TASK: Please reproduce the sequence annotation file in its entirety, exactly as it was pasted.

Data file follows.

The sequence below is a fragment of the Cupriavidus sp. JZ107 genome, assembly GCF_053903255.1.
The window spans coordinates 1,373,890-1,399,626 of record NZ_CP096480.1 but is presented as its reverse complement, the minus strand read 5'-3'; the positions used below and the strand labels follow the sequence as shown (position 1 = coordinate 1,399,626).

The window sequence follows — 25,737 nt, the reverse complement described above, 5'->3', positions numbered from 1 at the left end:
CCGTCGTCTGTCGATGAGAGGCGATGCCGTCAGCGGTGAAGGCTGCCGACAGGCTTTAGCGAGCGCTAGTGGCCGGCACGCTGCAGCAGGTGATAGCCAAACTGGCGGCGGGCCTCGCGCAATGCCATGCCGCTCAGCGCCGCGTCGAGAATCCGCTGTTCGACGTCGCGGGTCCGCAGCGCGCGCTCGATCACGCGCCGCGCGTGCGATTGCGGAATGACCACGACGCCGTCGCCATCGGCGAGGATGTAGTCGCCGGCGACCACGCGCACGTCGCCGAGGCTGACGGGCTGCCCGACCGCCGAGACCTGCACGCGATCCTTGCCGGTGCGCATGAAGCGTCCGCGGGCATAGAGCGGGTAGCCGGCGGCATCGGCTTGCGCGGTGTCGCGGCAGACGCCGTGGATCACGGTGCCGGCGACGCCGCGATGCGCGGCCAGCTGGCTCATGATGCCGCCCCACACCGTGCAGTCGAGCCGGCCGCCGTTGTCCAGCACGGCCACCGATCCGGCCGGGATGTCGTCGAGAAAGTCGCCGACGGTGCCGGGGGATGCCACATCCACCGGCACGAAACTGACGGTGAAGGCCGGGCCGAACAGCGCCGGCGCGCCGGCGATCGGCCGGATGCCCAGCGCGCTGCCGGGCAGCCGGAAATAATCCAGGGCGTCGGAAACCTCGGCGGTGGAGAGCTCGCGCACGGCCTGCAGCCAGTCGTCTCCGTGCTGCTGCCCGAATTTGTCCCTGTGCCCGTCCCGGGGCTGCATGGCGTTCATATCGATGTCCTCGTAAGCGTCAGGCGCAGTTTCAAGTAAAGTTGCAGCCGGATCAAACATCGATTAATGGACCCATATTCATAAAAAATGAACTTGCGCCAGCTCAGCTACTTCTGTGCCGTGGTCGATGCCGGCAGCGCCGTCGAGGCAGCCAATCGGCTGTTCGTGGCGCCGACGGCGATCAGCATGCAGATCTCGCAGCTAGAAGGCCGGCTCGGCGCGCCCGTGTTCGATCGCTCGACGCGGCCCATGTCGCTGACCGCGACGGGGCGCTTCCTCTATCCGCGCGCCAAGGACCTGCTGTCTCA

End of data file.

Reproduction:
The sequence below is a fragment of the Cupriavidus sp. JZ107 genome, assembly GCF_053903255.1.
The window spans coordinates 1,373,890-1,399,626 of record NZ_CP096480.1 but is presented as its reverse complement, the minus strand read 5'-3'; the positions used below and the strand labels follow the sequence as shown (position 1 = coordinate 1,399,626).

The window sequence follows — 25,737 nt, the reverse complement described above, 5'->3', positions numbered from 1 at the left end:
CCGTCGTCTGTCGATGAGAGGCGATGCCGTCAGCGGTGAAGGCTGCCGACAGGCTTTAGCGAGCGCTAGTGGCCGGCACGCTGCAGCAGGTGATAGCCAAACTGGCGGCGGGCCTCGCGCAATGCCATGCCGCTCAGCGCCGCGTCGAGAATCCGCTGTTCGACGTCGCGGGTCCGCAGCGCGCGCTCGATCACGCGCCGCGCGTGCGATTGCGGAATGACCACGACGCCGTCGCCATCGGCGAGGATGTAGTCGCCGGCGACCACGCGCACGTCGCCGAGGCTGACGGGCTGCCCGACCGCCGAGACCTGCACGCGATCCTTGCCGGTGCGCATGAAGCGTCCGCGGGCATAGAGCGGGTAGCCGGCGGCATCGGCTTGCGCGGTGTCGCGGCAGACGCCGTGGATCACGGTGCCGGCGACGCCGCGATGCGCGGCCAGCTGGCTCATGATGCCGCCCCACACCGTGCAGTCGAGCCGGCCGCCGTTGTCCAGCACGGCCACCGATCCGGCCGGGATGTCGTCGAGAAAGTCGCCGACGGTGCCGGGGGATGCCACATCCACCGGCACGAAACTGACGGTGAAGGCCGGGCCGAACAGCGCCGGCGCGCCGGCGATCGGCCGGATGCCCAGCGCGCTGCCGGGCAGCCGGAAATAATCCAGGGCGTCGGAAACCTCGGCGGTGGAGAGCTCGCGCACGGCCTGCAGCCAGTCGTCTCCGTGCTGCTGCCCGAATTTGTCCCTGTGCCCGTCCCGGGGCTGCATGGCGTTCATATCGATGTCCTCGTAAGCGTCAGGCGCAGTTTCAAGTAAAGTTGCAGCCGGATCAAACATCGATTAATGGACCCATATTCATAAAAAATGAACTTGCGCCAGCTCAGCTACTTCTGTGCCGTGGTCGATGCCGGCAGCGCCGTCGAGGCAGCCAATCGGCTGTTCGTGGCGCCGACGGCGATCAGCATGCAGATCTCGCAGCTAGAAGGCCGGCTCGGCGCGCCCGTGTTCGATCGCTCGACGCGGCCCATGTCGCTGACCGCGACGGGGCGCTTCCTCTATCCGCGCGCCAAGGACCTGCTGTCTCA